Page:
Firstly, keep in mind that zakat is obliged to one’s gold and silver, which is money in form of our modern currency. Also, to meet nisab, we can to add the value of the gold and silver to our cash (as well as trade assets if own a business).
With respect to credit line loan, if this is a short-term debt (i.e., due within a year), then we would deduct that entire amount before seeing if we have nisab or not.
If it is a long-term debt (due after one year), then we can deduct the upcoming monthly instalment, or at most up to one year. Aside from that amount, we would see if the rest met nisab or not to see if we owe zakat.
The scholars differentiate between two types of debts:
- Long-term debt: Which is a debt repaid in fixed instalments for more than a year such as mortgages from studying, buying a house, car and the like would be of this kind.
- Short-term debt: Which is a debt immediately due within a year. This differentiation is important when it comes to zakat since one can only subtract the entire amount if it is a short-term debt.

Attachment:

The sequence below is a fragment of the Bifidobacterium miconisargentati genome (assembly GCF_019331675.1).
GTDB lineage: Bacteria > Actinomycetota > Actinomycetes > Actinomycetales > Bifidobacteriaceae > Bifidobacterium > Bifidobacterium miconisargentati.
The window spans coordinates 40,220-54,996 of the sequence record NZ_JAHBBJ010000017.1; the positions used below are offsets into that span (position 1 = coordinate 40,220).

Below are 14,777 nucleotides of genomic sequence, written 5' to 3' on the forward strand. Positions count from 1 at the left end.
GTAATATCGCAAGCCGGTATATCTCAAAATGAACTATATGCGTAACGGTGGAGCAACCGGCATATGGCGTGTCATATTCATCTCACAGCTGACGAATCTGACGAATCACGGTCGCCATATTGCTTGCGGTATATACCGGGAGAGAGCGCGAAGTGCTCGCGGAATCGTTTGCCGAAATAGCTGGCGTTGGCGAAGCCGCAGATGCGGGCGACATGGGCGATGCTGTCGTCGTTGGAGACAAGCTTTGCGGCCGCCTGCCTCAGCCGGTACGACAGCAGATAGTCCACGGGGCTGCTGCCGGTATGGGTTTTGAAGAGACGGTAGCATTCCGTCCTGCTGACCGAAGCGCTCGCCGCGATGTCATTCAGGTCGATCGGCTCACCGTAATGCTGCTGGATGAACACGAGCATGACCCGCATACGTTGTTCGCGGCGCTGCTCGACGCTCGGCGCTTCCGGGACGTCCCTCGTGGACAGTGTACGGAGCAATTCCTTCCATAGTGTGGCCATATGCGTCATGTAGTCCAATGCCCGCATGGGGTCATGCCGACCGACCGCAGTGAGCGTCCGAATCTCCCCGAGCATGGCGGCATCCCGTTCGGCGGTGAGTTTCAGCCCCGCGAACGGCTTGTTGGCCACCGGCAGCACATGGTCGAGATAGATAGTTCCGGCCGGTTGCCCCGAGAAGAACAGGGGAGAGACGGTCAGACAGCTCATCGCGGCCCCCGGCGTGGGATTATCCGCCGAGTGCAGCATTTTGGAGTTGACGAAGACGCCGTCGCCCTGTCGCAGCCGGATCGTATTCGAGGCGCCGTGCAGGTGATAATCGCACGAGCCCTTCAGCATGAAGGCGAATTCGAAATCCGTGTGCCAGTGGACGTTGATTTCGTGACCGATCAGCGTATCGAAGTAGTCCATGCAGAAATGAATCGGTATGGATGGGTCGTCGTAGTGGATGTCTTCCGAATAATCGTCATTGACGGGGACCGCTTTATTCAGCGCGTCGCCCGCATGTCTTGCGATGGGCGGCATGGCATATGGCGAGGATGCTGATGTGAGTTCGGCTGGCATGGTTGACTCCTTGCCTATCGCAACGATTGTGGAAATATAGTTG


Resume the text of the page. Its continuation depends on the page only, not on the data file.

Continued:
Long-term debts are not deductible, except for the immediate instalment.
Consider the following example:
- Assume the zakatable-minimum (nisab) is $2,000.
- One’s zakatable assets amount to $5,000.
- One has an outstanding mortgage of $50,000 with fixed monthly instalments of $500. This would be a long-term debt. As such one can only subtract the upcoming instalment of $500, and has to pay zakat on $4,500.
- A student-loan would be a long-term debt. Hence the entire debt is not deductible.
- However, if we have started repaying the debt, then it would be possible to deduct the upcoming instalment.